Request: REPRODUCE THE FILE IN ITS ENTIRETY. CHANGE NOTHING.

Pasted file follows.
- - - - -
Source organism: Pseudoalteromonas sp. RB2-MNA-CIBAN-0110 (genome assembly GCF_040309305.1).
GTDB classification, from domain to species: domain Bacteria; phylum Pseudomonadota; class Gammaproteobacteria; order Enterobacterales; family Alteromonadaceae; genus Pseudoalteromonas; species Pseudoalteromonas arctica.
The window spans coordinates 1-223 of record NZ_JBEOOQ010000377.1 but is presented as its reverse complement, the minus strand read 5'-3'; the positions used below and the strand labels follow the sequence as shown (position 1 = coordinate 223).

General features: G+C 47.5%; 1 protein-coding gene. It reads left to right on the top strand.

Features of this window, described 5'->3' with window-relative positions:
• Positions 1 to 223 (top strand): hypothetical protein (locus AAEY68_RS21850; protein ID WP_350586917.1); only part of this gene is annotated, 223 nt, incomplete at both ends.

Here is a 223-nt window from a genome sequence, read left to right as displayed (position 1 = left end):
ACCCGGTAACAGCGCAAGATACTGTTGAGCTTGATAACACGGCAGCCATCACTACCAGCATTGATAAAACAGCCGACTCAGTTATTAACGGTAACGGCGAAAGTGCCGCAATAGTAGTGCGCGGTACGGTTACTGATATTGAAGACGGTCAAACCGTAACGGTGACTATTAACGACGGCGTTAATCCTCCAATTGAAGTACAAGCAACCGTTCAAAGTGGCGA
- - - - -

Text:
Source organism: Pseudoalteromonas sp. RB2-MNA-CIBAN-0110 (genome assembly GCF_040309305.1).
GTDB classification, from domain to species: domain Bacteria; phylum Pseudomonadota; class Gammaproteobacteria; order Enterobacterales; family Alteromonadaceae; genus Pseudoalteromonas; species Pseudoalteromonas arctica.
The window spans coordinates 1-223 of record NZ_JBEOOQ010000377.1 but is presented as its reverse complement, the minus strand read 5'-3'; the positions used below and the strand labels follow the sequence as shown (position 1 = coordinate 223).

General features: G+C 47.5%; 1 protein-coding gene. It reads left to right on the top strand.

Features of this window, described 5'->3' with window-relative positions:
• Positions 1 to 223 (top strand): hypothetical protein (locus AAEY68_RS21850; protein ID WP_350586917.1); only part of this gene is annotated, 223 nt, incomplete at both ends.

Here is a 223-nt window from a genome sequence, read left to right as displayed (position 1 = left end):
ACCCGGTAACAGCGCAAGATACTGTTGAGCTTGATAACACGGCAGCCATCACTACCAGCATTGATAAAACAGCCGACTCAGTTATTAACGGTAACGGCGAAAGTGCCGCAATAGTAGTGCGCGGTACGGTTACTGATATTGAAGACGGTCAAACCGTAACGGTGACTATTAACGACGGCGTTAATCCTCCAATTGAAGTACAAGCAACCGTTCAAAGTGGCGA